Good, Good Father Worship Station:

This was an easy station for remembering the lesson about God as our Father. I had both the older and younger version of the book “Good Good Father” by Chris Tomlin and Pat Barrett on hand- add some pillows to make a cozy corner and spend some time with the Father.

God is our Father worship station

Click here to get the book:


Children of God Worship Station:

We learned about how we can become children of God, and all the amazing benefits we have a kids of the King.  In this station kids read some words of identity and wrote what was meaningful to them.  (I found this idea at

directions for being children of God


child of God worship station


Jesus is our Rescuer:

We learned about how Jesus is our Rescuer.  With this lesson, I pulled out a resource I created years ago as a way to tell God’s Epic Rescue story.  I have used this for gospel lessons at camps and Easter services as well as it focuses on how Jesus rescued us from sin.  Unfortunately I made this so many years ago that I can’t find the original file. Thank goodness I had laminated this all those years ago! 

Kids used these signs and the prompts below to help them retell the epic story to each other.  The prompts below contained questions to help jog their memory on the top sheet, and another sheet underneath with answers (which were good to have for the kids who missed the Sunday this was taught.) This station is a good one to have an adult team member there to help the kids as it’s more reading intense.

God's epic story worship station


God's rescue story worship station


Free from Sin Worship Station:

This was the most popular station of the day- likely because they got to make a lot of noise!  This station helped kids remember that because of Jesus, we can be free from sin and from the effects sin can bring into our lives.  Kids would write their sin, worries, fears etc. on a balloon, pray to give it to God, then pop the balloon.

free from sin worship station


free from sin worship station


Mighty Warrior Worship Station:

We learned about how God is a Mighty Warrior and how He will fight for us- but sometimes His methods are nothing like what we expect.  We dug into the story of Jehoshaphat for this one and learned about how  the battle is the Lord’s, and how worship can be a weapon.  This was a great station to again recall the victory we have in Christ.

directions for mighty warrior worship station


mighty warrior worship station


God is Light:

We learned about how God is light and how Jesus brings light to the world and into our hearts.  The signs are just the different verses we looked at during this lesson, and the kids simply stood and read them to a partner and then talked about which was their favourite or had the most meaning to them and why.  This is also a station that should have an adult present to help with the reading.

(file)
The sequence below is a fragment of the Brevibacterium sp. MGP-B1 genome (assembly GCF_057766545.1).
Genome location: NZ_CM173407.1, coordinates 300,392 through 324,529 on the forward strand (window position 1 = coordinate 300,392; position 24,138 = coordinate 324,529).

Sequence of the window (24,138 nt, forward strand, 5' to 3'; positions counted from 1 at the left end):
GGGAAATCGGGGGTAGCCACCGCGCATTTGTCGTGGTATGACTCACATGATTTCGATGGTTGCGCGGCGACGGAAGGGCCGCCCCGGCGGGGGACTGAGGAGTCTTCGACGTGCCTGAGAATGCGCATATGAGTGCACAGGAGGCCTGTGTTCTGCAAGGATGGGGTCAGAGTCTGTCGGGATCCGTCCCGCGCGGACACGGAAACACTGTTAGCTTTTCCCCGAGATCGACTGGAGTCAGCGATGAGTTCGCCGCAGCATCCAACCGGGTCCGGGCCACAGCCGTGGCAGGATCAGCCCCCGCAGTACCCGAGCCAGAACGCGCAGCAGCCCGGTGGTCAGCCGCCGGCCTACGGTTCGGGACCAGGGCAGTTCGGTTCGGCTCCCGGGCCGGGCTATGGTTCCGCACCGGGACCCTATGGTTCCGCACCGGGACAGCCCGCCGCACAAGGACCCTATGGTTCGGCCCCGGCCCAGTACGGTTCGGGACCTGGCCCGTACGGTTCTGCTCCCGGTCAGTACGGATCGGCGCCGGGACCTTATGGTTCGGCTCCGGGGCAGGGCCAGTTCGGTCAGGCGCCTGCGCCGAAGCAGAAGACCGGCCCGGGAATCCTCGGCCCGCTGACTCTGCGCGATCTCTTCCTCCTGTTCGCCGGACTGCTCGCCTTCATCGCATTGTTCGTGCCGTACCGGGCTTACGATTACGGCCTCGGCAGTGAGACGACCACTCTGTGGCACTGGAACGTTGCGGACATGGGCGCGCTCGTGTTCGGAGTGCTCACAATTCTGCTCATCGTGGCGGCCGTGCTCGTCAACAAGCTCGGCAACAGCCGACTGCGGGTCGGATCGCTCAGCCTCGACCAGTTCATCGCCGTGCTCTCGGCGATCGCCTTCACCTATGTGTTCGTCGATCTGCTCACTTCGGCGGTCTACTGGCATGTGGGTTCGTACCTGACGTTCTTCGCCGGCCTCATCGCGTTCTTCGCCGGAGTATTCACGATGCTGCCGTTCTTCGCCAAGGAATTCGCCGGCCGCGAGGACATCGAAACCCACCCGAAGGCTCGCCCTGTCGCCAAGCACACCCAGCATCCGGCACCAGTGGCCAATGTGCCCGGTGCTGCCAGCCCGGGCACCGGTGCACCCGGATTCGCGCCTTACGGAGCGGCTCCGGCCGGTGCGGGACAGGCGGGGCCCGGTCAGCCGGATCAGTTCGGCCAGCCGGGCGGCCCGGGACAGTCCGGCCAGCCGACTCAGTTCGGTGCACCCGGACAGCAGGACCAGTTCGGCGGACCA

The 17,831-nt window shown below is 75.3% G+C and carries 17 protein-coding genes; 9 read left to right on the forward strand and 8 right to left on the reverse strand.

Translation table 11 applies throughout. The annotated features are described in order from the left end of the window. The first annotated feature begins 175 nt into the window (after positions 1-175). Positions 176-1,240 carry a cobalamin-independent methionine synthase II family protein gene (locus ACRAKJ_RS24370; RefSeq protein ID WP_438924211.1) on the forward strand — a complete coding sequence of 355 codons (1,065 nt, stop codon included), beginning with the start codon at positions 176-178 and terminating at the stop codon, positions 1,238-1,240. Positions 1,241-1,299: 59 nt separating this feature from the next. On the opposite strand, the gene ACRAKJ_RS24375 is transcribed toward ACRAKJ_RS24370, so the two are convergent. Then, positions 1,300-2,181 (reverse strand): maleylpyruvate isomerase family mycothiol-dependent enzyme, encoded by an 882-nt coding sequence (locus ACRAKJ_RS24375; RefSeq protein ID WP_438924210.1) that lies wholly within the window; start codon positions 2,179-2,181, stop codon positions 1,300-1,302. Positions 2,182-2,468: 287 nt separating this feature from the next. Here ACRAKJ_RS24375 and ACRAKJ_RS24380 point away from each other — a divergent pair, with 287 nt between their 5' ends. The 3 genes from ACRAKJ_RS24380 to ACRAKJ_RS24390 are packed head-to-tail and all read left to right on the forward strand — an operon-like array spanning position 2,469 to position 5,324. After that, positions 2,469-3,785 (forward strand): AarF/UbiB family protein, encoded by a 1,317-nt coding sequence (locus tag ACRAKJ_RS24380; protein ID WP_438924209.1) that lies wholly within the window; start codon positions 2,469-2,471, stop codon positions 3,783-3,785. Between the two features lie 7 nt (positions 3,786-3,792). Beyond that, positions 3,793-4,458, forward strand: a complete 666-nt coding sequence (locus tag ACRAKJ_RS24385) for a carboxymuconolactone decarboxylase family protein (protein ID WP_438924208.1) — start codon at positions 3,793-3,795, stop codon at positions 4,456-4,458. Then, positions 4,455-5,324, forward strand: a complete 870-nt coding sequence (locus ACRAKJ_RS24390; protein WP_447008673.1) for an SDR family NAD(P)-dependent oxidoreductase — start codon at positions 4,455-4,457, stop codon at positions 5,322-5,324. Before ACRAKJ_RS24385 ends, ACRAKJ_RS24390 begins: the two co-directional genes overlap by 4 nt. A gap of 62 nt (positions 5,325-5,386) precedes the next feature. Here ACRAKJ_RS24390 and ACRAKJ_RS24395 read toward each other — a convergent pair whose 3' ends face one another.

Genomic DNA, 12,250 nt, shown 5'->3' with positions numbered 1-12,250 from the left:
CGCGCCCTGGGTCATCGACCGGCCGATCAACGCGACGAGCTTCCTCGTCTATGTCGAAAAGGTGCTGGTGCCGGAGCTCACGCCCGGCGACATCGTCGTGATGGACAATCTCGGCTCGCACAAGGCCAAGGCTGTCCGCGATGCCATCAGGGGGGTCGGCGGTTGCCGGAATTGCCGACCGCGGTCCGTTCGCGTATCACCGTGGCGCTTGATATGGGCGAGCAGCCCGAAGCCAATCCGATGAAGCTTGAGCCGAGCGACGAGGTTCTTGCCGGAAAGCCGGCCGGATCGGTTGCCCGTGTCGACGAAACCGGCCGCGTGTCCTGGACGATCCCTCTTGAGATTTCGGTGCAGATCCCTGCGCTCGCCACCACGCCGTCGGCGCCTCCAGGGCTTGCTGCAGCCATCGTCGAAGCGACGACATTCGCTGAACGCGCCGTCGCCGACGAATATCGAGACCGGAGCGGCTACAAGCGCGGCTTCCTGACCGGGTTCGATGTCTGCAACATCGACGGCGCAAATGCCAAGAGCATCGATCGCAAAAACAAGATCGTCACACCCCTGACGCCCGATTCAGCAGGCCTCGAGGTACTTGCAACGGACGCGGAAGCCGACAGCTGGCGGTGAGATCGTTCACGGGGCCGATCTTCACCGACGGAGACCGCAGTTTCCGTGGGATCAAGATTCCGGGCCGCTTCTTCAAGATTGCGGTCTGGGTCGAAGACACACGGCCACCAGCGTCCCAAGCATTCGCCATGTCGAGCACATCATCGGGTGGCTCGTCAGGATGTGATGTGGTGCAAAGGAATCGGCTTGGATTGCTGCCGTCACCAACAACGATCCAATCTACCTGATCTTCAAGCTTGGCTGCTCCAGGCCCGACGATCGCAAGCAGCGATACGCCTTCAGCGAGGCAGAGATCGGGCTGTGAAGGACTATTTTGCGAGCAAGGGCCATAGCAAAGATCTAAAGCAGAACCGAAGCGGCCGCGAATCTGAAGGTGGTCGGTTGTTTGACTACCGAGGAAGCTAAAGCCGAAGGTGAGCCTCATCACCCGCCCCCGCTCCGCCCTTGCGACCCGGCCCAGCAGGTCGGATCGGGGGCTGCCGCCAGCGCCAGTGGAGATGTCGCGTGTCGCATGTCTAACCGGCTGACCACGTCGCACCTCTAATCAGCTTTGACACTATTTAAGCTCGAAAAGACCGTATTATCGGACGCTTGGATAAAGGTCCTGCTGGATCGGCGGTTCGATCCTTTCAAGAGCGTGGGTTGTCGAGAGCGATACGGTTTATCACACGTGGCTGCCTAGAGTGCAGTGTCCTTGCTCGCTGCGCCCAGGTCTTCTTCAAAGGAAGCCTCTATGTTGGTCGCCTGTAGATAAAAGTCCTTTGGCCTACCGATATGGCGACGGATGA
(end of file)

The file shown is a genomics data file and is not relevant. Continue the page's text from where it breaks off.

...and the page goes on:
God is light worship station

The God is Light image in the center of the signs can be found HERE


We are Christ’s Ambassadors:

The final stations reflected that we are Christ’s ambassadors. We talked about how we carry His light in our hearts, so that makes us “Ambassadors of Light.” The first station was simply four pieces of black Bristol board tacked onto the wall and kids prayed for people who need Jesus.  The last station was simply a two-sided whiteboard in the middle of the room.  We had talked about how when we speak truth from the bible or about God into dark circumstances, we bring His light into that darkness. This station was simply just writing things that are true about God.

directions for ambassadors worship station


ambassadores worship station


ambassadors worship station


Setting up Worship Stations:

We had these stations spread throughout our large group space and into three other classrooms that connect to the main room.  Spreading them out allowed the kids to participate in each one without getting distracted by what other kids were doing at other stations. We had 15 stations and about 30 kids that day, so there was a lot of space for kids to move around without the stations getting crowded. 

If you do something like this, you could play worship music in the background, but there was enough of a buzz happening in our space that we didn’t feel it necessary. An activity like this rarely goes the way you imagine it too- it can sometimes get rowdy so you need to use your judgement on whether to redirect the kids back to what’s at hand or to recognize that God is in that rowdiness.  Sometimes the kids don’t read your instructions at all but still use what you have put out to worship God in really creative ways.  Remember, the goal is not perfection but giving them space and time to encounter and respond to God in a way that makes sense to them.  

This was an example of a larger, more “free range” response time, but response times can also be a more guided experience as well. 

  1. We have done response time where kids will have been given a dirty rock to hold throughout the lesson as we learn about sin, and at the end they are invited to come and lay their rock down at the foot of the cross. 
  2. We have had them partner up and pray with one or two other kids about the lesson. 
  3. We’ve had them hold both hands out as if holding something in it, and praying to God about their trouble or fear, then they turn their hands over and give that to God- flipping their hands over again to receive what God has for them (often kids will give multiple things to God with this.) 

Response doesn’t have to be complicated, but in my experience, if there is some physical action or a tactile experience to it, the kids just seem to respond so much more.  

If you are new to the idea of response activities and worship/prayer stations,  there are so many great ideas on Pinterest that can get your creative juices flowing.  Take stock of what you have, consider your lesson theme, and ask the Lord to guide you in creating space, time, and activities for your kids to connect with Him.  

This article was created by Laura Stacheruk. Laura is a farmer’s wife and a mother of two (almost) grown boys who live in Canada.  She is currently the NextGen Pastor of Kids at the church she grew up in- Hillcrest Church in Moose Jaw, SK.